A new study may have "pardoned" the giant asteroid that crashed into the Gulf of Mexico some 66 million years ago as the chief suspect in the extinction of dinosaurs, with researchers suggesting a giant flood of volcanic lava should take its place in the dock.

The study has put precise dates on the age of the Deccan Traps, mountain-high outpourings of lava in India that covered an area the size of France and which are now known to have occurred some 250,000 years before the Chicxulub space rock smashed into Mexico's eastern Yucatan Peninsula.

The dating supports the theory held by many scientists that the Cretaceous-Paleogene extinction that saw off the dinosaurs was the result of volcanic gases that changed the global climate, making the Earth inhospitable to 75 percent of the species inhabiting our planet at the time.

"If models of volatile release are correct, we're talking about something similar to what's happening today: lots of carbon dioxide being emitted into the atmosphere very rapidly," says MIT graduate student Michael Eddy, co-author of the study. "Ultimately what that can do is lead to ocean acidification, killing a significant portion of plankton -- the base of the food chain. If you wipe them out, then you'd have catastrophic effects."

While the asteroid impact has long been the leading theory for the extinctions, the fossil record shows many plants and animals vanished from the Earth before that impact, just at the time of the earlier Deccan Traps eruptions that piled up lava nearly 10,000 feet deep in some places.

A precise dating of the rocks of the Traps shows the eruption began 250,000 years before the asteroid strike and continued for 500,000 years after the giant impact, pouring out a total of almost a half million square miles of lava, the researchers report in the journal Science.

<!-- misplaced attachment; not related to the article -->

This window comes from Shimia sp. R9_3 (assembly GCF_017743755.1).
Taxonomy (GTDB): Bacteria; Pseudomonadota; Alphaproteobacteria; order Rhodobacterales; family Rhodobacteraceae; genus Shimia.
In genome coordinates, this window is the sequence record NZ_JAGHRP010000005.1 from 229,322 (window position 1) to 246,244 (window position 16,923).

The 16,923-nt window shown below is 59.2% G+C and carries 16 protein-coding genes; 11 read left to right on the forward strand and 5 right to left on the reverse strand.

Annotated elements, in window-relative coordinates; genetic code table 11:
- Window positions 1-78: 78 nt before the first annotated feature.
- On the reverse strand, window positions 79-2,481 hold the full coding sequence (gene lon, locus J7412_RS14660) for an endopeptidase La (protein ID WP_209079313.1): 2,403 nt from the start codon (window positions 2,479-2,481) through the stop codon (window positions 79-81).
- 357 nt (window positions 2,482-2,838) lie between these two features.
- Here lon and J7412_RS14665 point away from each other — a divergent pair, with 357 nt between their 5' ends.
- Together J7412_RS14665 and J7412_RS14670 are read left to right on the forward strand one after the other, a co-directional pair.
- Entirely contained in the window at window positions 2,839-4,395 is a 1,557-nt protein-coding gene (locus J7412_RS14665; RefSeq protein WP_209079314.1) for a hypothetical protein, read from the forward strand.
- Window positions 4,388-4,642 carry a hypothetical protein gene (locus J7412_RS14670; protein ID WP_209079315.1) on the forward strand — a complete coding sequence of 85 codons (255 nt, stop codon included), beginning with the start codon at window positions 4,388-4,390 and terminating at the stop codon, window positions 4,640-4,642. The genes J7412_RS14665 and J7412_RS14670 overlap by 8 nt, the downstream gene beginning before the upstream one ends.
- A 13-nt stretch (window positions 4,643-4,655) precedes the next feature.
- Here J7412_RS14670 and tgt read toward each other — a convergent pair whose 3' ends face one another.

Such massive volcanic eruptions were involved in at least two other mass extinctions, the end-Permian and the end-Triassic, the researchers point out.

Still, there is considerable evidence in the geologic record to keep the asteroid impact scenario alive, they acknowledge.

"I don't think the debate will ever go away," says study co-author Sam Bowring, an MIT professor of Earth and Planetary Science. "The [asteroid] impact may have caused the extinction. But perhaps its effect was enhanced because things were softened up a bit by the eruption of these volcanoes."

Bringing the major eruptions in India into the era of the end-Cretaceous extinction by exact dating suggests that possibility, he says.

"The story that is emerging is that perhaps both might have been involved," Bowring says. "Perhaps the end of the dinosaurs was caused by a one-two punch."

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